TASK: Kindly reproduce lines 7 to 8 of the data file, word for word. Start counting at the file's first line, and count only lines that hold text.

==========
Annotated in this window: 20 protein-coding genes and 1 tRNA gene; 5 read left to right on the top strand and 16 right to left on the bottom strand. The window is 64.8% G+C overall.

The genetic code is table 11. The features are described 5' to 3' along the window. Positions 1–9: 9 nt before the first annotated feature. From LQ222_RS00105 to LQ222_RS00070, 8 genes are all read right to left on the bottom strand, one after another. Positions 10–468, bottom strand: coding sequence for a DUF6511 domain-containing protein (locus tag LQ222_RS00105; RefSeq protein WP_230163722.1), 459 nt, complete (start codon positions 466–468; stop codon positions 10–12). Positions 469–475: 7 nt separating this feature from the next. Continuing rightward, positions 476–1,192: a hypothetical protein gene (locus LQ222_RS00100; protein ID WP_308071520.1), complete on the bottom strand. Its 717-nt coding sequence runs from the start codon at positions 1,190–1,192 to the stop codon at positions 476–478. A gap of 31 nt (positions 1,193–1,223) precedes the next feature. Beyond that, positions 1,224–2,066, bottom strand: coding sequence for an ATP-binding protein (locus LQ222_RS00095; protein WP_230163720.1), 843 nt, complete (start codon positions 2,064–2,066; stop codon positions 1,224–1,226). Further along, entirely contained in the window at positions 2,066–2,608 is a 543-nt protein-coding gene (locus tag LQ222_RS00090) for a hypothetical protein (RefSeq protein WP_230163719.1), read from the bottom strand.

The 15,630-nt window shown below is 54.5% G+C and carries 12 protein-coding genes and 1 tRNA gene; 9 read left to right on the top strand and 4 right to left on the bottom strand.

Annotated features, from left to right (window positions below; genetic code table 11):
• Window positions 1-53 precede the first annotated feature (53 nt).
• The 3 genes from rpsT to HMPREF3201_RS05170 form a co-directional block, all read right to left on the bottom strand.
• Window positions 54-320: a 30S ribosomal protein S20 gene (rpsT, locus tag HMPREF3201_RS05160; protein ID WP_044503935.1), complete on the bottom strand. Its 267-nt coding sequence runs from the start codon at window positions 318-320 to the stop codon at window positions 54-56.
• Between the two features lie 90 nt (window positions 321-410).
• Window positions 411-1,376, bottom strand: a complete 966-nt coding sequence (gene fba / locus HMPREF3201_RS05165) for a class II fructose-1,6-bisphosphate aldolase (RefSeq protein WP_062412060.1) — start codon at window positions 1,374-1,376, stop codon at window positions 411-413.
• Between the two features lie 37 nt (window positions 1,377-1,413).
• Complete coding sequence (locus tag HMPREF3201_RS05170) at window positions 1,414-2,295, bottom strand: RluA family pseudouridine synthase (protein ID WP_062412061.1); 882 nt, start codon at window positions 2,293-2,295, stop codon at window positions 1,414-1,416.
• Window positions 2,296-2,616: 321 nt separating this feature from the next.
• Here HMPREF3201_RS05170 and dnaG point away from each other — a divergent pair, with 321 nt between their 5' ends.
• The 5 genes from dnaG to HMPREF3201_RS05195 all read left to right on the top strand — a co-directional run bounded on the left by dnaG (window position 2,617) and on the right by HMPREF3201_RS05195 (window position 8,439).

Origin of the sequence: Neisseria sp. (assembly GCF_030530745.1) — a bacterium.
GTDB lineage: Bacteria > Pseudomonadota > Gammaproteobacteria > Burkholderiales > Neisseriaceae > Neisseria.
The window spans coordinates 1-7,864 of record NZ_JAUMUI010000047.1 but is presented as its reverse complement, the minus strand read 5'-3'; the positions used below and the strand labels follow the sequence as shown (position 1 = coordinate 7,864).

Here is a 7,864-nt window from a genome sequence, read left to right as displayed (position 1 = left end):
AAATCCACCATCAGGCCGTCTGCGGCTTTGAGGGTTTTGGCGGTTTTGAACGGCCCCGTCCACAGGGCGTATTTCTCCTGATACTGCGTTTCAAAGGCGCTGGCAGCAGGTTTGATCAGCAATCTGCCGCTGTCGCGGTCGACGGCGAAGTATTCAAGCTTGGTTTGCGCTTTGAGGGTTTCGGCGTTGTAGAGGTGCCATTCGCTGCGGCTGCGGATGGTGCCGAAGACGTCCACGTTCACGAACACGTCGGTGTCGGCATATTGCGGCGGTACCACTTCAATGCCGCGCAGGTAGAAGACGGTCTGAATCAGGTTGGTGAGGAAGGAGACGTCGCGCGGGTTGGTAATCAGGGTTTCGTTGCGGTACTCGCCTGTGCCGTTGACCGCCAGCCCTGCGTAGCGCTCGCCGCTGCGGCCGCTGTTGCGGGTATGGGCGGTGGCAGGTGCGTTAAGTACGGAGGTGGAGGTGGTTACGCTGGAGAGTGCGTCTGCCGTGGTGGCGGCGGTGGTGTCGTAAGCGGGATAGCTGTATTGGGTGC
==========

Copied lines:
• Window positions 54-320: a 30S ribosomal protein S20 gene (rpsT, locus tag HMPREF3201_RS05160; protein ID WP_044503935.1), complete on the bottom strand. Its 267-nt coding sequence runs from the start codon at window positions 318-320 to the stop codon at window positions 54-56.
• Between the two features lie 90 nt (window positions 321-410).